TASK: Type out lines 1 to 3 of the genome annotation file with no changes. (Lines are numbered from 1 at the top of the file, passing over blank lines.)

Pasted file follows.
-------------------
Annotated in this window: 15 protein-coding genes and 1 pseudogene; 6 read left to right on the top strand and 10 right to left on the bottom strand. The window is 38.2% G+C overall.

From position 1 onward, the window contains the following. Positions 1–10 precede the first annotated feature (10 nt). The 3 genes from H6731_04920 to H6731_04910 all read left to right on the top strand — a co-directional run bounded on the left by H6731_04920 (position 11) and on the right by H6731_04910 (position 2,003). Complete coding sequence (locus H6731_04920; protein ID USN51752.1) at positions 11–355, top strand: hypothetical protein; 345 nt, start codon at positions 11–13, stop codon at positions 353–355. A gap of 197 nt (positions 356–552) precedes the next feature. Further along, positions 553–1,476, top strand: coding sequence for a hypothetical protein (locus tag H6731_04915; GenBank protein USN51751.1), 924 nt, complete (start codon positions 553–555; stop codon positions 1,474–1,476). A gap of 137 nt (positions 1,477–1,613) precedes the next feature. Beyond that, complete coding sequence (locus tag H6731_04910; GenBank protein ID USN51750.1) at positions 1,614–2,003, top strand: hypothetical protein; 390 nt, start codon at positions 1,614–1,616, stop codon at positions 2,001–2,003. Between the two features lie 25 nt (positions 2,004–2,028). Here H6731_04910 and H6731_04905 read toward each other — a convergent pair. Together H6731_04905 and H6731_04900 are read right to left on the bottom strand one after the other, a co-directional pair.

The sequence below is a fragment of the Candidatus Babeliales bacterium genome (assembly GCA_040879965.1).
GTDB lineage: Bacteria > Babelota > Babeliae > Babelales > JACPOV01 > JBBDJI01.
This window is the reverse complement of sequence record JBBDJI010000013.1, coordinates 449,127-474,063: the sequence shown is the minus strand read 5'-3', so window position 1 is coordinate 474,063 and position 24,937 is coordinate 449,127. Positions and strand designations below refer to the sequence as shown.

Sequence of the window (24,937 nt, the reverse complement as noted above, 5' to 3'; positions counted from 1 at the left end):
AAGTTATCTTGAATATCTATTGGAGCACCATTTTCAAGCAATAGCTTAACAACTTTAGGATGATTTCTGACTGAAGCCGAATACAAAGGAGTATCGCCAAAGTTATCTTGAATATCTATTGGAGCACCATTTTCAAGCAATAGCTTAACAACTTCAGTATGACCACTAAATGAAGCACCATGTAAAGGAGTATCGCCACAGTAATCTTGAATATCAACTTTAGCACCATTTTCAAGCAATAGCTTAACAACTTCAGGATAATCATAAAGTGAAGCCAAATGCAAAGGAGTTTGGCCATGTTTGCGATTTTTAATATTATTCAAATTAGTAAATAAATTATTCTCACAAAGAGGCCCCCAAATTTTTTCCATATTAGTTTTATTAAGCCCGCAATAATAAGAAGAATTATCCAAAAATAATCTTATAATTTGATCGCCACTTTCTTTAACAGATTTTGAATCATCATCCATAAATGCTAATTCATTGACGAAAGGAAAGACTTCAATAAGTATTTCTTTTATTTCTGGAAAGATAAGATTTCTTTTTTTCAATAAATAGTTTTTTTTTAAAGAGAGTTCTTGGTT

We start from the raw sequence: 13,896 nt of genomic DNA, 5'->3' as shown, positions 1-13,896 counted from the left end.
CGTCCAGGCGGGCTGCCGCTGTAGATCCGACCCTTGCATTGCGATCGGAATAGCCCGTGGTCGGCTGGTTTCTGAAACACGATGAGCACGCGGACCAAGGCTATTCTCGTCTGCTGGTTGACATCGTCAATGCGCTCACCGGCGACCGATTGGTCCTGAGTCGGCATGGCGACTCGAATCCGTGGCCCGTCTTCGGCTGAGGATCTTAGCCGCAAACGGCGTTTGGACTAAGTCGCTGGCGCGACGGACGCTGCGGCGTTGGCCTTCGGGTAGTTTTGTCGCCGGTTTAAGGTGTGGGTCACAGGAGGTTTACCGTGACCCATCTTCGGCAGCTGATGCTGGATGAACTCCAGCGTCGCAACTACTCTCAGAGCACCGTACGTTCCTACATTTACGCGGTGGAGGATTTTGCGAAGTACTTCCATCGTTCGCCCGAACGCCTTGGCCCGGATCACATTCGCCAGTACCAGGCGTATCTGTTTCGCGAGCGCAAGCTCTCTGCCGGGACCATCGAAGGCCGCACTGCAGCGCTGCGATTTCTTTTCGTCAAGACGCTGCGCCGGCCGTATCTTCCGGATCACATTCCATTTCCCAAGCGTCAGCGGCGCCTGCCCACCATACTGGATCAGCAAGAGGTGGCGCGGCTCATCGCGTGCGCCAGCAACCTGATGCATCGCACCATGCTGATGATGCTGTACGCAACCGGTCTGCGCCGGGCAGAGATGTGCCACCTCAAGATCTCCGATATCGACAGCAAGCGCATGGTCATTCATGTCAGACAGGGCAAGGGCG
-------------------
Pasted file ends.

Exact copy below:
Annotated in this window: 15 protein-coding genes and 1 pseudogene; 6 read left to right on the top strand and 10 right to left on the bottom strand. The window is 38.2% G+C overall.

From position 1 onward, the window contains the following. Positions 1–10 precede the first annotated feature (10 nt). The 3 genes from H6731_04920 to H6731_04910 all read left to right on the top strand — a co-directional run bounded on the left by H6731_04920 (position 11) and on the right by H6731_04910 (position 2,003). Complete coding sequence (locus H6731_04920; protein ID USN51752.1) at positions 11–355, top strand: hypothetical protein; 345 nt, start codon at positions 11–13, stop codon at positions 353–355. A gap of 197 nt (positions 356–552) precedes the next feature. Further along, positions 553–1,476, top strand: coding sequence for a hypothetical protein (locus tag H6731_04915; GenBank protein USN51751.1), 924 nt, complete (start codon positions 553–555; stop codon positions 1,474–1,476). A gap of 137 nt (positions 1,477–1,613) precedes the next feature. Beyond that, complete coding sequence (locus tag H6731_04910; GenBank protein ID USN51750.1) at positions 1,614–2,003, top strand: hypothetical protein; 390 nt, start codon at positions 1,614–1,616, stop codon at positions 2,001–2,003. Between the two features lie 25 nt (positions 2,004–2,028). Here H6731_04910 and H6731_04905 read toward each other — a convergent pair. Together H6731_04905 and H6731_04900 are read right to left on the bottom strand one after the other, a co-directional pair.

The sequence below is a fragment of the Candidatus Babeliales bacterium genome (assembly GCA_040879965.1).